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The Section 105 medical reimbursement plan or HRA has been allowed by the tax code for decades. IRS Notice 2013-54 has eliminated them in many cases.

Navigating health reform

New Restrictions on Employer-Provided Medical Expense Reimbursement Plans

  • 11/26/2013

The IRS issued Notice 2013-54 on September 13, 2013, eliminating the opportunity for employers to reimburse most medical costs in all but limited circumstances. The change is effective for plan years beginning on or after January 1, 2014. The notice eliminates an employer’s ability to use a stand-alone medical reimbursement plan, health reimbursement arrangement (HRA), or other tax-favored arrangements, such as a cafeteria plan, to help employees pay for individual health insurance policies or other out-of-pocket medical costs.

“The notice does this by pointing out that these arrangements would fail to satisfy the Affordable Care Act’s (ACA) market reform provisions requiring no dollar limits on essential health benefits and no-cost preventive health services,” says Andy Biebl, a tax principal at CliftonLarsonAllen.

For example, the market reforms prohibit any limit on certain essential health benefits. But stand-alone Section 105 plans limit the amount for which an employee may seek reimbursement. The sanction for violating these rules is a punitive $100-per-day, per-employee penalty, or $36,500 per participant per year — effectively a total prohibition.

Limited exceptions

Ancillary benefits

Section 105 plans are still permitted for ancillary benefits such as dental and vision coverage, long-term care, and disability coverage, because these are not part of essential health benefits. An employer may still provide pre-tax dollars to the employees in a manner that is exempt to the employee for these reimbursements.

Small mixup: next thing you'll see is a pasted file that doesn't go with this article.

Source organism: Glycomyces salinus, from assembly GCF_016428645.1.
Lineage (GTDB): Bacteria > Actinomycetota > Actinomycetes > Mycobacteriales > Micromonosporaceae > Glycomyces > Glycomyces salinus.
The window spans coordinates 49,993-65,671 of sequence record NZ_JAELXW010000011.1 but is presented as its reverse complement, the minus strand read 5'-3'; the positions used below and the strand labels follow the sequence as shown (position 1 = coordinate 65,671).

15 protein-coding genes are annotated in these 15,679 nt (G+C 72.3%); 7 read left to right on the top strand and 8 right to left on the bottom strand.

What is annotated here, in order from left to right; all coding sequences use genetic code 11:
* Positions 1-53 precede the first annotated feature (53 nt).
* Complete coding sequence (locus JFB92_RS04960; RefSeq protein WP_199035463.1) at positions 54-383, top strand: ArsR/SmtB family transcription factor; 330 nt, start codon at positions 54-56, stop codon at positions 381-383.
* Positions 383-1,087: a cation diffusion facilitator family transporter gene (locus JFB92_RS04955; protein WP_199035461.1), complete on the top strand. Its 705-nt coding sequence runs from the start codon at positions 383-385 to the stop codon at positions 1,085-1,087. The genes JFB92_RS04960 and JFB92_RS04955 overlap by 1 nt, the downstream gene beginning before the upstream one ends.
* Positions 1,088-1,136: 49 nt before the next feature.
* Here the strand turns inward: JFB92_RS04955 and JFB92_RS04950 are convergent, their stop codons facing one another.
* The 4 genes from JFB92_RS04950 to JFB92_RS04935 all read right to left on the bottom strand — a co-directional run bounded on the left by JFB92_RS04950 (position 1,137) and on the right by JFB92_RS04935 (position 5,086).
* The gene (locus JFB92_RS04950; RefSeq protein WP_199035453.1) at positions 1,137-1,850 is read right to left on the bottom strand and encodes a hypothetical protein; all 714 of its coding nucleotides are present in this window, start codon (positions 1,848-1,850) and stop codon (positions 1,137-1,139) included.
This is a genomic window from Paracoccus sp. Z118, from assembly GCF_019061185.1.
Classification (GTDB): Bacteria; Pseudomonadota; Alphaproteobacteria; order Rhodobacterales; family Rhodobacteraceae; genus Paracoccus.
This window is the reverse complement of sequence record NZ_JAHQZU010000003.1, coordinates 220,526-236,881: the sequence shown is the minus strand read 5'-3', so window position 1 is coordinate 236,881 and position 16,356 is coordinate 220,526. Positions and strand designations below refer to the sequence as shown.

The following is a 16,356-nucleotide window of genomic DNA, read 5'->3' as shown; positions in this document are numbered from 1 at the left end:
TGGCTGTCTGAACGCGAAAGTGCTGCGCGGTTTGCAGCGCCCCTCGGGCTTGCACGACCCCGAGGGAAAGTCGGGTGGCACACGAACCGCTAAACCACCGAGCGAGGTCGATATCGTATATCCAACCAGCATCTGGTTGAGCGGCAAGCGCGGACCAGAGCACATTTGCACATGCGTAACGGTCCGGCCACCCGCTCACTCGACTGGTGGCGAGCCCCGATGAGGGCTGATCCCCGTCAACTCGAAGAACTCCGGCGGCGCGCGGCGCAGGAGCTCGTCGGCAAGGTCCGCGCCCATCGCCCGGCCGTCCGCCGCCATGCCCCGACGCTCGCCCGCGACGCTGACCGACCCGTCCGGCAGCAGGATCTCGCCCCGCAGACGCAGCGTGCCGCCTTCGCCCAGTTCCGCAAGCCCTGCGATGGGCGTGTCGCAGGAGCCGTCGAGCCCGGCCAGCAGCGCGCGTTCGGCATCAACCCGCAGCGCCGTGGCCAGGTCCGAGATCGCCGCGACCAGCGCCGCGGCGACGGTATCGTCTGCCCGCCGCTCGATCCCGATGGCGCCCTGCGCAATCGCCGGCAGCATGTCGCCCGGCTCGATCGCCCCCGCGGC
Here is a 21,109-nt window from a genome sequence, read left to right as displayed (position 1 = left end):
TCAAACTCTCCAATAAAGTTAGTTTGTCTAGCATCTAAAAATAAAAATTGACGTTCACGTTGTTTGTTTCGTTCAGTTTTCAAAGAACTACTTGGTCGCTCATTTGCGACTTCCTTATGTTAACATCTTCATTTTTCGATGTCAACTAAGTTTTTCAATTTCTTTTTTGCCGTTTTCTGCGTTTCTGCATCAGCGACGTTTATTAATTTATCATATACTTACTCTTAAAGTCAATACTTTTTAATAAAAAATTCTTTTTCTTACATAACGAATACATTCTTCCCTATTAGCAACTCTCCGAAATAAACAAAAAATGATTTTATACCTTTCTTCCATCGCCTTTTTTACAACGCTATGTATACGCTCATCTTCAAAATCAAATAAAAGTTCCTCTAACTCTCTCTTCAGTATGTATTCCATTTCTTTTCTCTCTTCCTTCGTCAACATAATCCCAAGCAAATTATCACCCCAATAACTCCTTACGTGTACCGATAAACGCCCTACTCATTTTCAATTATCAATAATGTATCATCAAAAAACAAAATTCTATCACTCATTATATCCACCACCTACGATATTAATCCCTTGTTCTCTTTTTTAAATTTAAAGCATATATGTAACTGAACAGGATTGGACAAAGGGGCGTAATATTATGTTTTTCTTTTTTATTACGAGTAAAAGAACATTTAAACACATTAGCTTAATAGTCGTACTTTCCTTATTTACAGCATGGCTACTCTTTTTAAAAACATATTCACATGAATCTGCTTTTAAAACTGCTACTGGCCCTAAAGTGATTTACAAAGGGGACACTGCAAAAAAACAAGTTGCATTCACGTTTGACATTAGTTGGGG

One-employee plans

The requirement for unlimited covered benefits does not apply to one-employee medical reimbursement plans. Businesses that have only one employee may continue to offer this benefit. In a very small business in which a family member is the owner’s spouse, the medical reimbursement plan may cover the spouse and dependents of the employee, and thus include the business owner. In this manner, medical expenses, in addition to medical insurance, can be provided on a tax-deductible basis. But Section 105 plans must meet nondiscrimination rules, so these one-employee plans are only practical where there are no other regular employees in the family business.

Integrated Section 105 plans

A Section 105 plan that is coordinated with insurance coverage, so that the combined arrangement provides an ACA-approved group health plan, is permitted if the benefits provide coverage that meets the ACA market reform requirements of unlimited benefits and no-cost preventive services. But a key condition must be met: Each participant in the medical reimbursement plan must be enrolled in the health insurance plan.

These restrictions regarding Section 105 plans are summarized in IRS Notice 2013-54.

New rules for flexible spending accounts (FSAs)

An FSA is a subset of the benefits that may be provided under an employer-sponsored Section 125 “cafeteria” plan (allowing an employee to select from an array of pre-tax benefits such as health reimbursements and day care benefits). Beginning in 2013, a health FSA must limit each employee’s salary reduction contributions to no more than $2,500 per taxable year. These amounts are subject to a use-or-lose rule, under which any unexpended portion is forfeited by the employee. However, a grace period rule has allowed employees to use prior year unexpended amounts for health care expenses incurred for up to two-and-a-half months after the plan year end, if the plan sponsor (e.g., employer) has elected this option.

A health FSA is considered exempt from the market reforms, and thus may continue to reimburse for employer-provided health plans and other health costs, but only if it meets several rules beginning in 2014: